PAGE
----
The weekend of the miraculous airlift of nearly 15,000 Ethiopian Jews to Israel in May 1991, I felt a sense of historic euphoria. It was a bold operation to bring home most of the remnants of Ethiopia’s ancient Jewish community. Being young, single, and home alone, I wanted to share this incredible moment with the woman I was dating, so much so, and so significant it was to our lives and the history of our people, that it was one of the early signs that we were meant to be married.
Operation Solomon required bravery, secrecy, imagination, a large dose of chutzpah, and commitment to do what was right. It brought back memories of Israel’s 1976 rescue, even further away, with the counter terrorist operation to bring home all the Jews who had been hijacked to and held in Uganda. No less historic, this paralleled the rescue decades earlier of Iraqi and Yemenite Jews.
Despite the secret airlift of Ethiopian Jews in 1984 from Sudan via Europe, we knew little about them, but their return to Israel was exotic and inspiring. Even miraculous. It was the first-time black Africans were being brought out of Africa en mass, from persecution to freedom.
As much as this is something for which Israel can be enormously proud, rescuing Jews, saving lives, fulfilling the prophetic return of black Jews, it was not without a hint of racism. Sadly, on that level, Israeli society has its flaws just as others do. I’ll never forget my grandmother, in a different context, warning me in the 1980s to “watch out for the Moroccans,” and shuddering at the idea I posited of marrying an Ethiopian Jew (before I met my wife).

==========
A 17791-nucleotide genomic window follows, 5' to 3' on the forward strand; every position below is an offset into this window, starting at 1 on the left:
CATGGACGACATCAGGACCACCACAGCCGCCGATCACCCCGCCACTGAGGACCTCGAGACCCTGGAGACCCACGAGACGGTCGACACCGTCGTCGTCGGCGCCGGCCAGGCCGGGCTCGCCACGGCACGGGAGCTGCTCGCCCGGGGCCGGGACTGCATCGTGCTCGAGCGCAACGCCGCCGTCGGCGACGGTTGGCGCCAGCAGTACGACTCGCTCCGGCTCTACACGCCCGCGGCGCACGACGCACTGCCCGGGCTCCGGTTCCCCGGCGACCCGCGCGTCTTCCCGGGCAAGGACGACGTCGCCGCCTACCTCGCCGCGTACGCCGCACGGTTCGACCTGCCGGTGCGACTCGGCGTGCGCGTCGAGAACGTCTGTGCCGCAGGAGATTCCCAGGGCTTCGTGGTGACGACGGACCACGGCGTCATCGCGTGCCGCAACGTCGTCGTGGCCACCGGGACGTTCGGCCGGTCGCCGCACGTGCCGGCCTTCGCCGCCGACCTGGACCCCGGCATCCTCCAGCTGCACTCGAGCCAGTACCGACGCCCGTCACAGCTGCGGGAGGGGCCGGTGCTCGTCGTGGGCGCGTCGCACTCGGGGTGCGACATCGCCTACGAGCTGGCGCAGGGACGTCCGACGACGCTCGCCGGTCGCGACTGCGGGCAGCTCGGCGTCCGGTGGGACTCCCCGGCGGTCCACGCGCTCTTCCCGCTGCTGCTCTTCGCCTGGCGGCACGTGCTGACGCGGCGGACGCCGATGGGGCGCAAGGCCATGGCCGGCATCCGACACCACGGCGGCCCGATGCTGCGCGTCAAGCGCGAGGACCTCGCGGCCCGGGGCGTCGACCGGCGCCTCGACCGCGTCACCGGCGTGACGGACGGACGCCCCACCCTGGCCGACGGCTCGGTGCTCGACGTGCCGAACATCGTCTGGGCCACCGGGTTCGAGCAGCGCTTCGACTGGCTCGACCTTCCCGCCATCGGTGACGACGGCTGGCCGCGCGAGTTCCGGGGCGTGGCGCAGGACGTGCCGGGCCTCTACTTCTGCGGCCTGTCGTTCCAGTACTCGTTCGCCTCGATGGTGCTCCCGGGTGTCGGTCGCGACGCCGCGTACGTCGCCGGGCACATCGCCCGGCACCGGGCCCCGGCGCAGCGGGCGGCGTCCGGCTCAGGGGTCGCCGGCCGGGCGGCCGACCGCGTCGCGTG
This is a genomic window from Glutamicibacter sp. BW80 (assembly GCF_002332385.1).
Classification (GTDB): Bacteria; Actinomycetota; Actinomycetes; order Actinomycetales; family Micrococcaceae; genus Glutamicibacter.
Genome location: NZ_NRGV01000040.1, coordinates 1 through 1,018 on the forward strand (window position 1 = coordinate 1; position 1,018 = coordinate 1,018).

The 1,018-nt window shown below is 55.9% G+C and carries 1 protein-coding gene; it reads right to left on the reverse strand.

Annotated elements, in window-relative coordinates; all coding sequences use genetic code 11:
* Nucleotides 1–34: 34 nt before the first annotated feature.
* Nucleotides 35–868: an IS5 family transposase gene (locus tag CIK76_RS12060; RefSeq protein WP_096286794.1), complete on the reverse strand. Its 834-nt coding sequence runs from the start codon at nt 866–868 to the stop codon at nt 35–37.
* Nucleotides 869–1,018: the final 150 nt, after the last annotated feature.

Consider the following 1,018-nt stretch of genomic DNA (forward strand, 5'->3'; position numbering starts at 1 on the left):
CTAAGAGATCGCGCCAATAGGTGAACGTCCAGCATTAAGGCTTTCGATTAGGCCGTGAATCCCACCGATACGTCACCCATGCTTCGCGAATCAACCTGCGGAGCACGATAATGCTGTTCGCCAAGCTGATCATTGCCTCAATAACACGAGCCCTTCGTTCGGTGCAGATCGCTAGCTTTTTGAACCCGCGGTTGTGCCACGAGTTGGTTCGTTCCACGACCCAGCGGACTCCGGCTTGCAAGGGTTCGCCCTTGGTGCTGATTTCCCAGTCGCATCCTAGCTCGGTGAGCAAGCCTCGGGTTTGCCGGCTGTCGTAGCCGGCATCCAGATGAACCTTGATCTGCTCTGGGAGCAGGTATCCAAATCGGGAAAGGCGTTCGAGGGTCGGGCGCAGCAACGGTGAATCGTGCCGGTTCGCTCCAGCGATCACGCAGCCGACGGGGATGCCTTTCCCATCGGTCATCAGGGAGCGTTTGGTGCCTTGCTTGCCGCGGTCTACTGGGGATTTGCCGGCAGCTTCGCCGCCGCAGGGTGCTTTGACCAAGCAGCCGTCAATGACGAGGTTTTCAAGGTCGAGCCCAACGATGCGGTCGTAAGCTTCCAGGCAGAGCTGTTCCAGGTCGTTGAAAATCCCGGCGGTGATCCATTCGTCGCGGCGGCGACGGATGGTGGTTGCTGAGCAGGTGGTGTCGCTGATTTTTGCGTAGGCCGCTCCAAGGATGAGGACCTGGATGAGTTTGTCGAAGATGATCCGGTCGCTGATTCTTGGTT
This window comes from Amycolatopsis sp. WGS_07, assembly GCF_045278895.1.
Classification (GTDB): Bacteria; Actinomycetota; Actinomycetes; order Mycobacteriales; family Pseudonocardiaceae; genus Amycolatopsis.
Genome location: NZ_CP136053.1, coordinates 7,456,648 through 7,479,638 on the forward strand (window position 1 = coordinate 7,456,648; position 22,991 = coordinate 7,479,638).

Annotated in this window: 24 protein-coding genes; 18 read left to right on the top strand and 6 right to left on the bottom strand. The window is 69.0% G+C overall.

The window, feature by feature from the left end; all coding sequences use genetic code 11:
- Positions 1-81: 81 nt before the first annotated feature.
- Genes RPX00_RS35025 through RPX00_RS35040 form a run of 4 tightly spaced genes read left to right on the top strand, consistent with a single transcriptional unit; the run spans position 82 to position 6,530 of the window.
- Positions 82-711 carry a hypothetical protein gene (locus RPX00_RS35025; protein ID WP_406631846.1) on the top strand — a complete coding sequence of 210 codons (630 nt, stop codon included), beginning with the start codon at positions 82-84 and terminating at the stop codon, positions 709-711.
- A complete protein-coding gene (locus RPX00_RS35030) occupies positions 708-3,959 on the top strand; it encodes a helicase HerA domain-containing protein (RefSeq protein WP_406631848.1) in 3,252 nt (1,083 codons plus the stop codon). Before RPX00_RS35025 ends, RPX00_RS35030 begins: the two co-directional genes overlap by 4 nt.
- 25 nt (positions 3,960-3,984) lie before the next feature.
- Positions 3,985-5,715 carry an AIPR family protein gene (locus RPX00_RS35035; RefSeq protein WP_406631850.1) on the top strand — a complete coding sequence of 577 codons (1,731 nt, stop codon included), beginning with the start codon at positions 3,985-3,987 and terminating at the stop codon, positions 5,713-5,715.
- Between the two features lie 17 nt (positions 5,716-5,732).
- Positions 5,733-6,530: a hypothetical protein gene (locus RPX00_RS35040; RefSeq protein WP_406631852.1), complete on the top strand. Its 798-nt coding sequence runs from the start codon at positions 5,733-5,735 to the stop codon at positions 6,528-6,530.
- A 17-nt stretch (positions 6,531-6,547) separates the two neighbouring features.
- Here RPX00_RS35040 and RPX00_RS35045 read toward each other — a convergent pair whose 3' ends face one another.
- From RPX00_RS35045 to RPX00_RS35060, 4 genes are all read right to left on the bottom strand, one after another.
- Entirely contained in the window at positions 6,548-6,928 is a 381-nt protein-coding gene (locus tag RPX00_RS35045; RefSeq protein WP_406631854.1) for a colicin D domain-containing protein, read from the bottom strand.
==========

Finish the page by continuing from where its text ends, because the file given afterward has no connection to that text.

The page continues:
Today, several thousand of the remnant of the Ethiopian Jewish community remain in Ethiopia. Many have been waiting for decades for the opportunity to come home. Most have family in Israel from whom they have been separated for years, if not decades.
As there were controversies with the repatriation of the initial waves of Ethiopian Jews, so too there are controversies about bringing home the rest. Most of those who remain in Ethiopia are descendants of members of the Jewish community who were forced to convert to Christianity. They’ve come back to Judaism. However, this is more naturally a return both because of the combined tribal nature of Ethiopia and anti-Semitism, they were never accepted as anything but Jews, and because their religious and cultural orientation has remained Jewish. They live Jewish lives, more than many other diaspora communities, and still undergo full conversion to return to the Jewish people completely.
Successive Israeli governments have made statements and declarations, even passing resolutions to bring home the remainder of the community. This could end the chapter of this ancient diaspora community. Earlier this year, the government passed another resolution to bring home 2000. Five hundred are expected to arrive this week.
The fulfillment of bringing home “just” the 2000 much less the thousands of others is threatened by government indecision and politics, control by religious authorities in determining who has the right to return, significant financial challenges with no government budget yet for 2020, and limited funding sources for their rescue and absorption.
Gondar is isolated home to most of the remaining members of the community which is close to the increased fighting that is taking place among conflicting militaries. One member of the community has been killed as the fighting spreads. There’s concern that the remainder of the community is at increased physical risk if the violence escalates.
It’s time for Israel to be heroic, and realize the historic opportunity that is before us. It’s time to put divisiveness and politics aside, and unite to complete the repatriation of the remainder of Ethiopia’s Jewish community.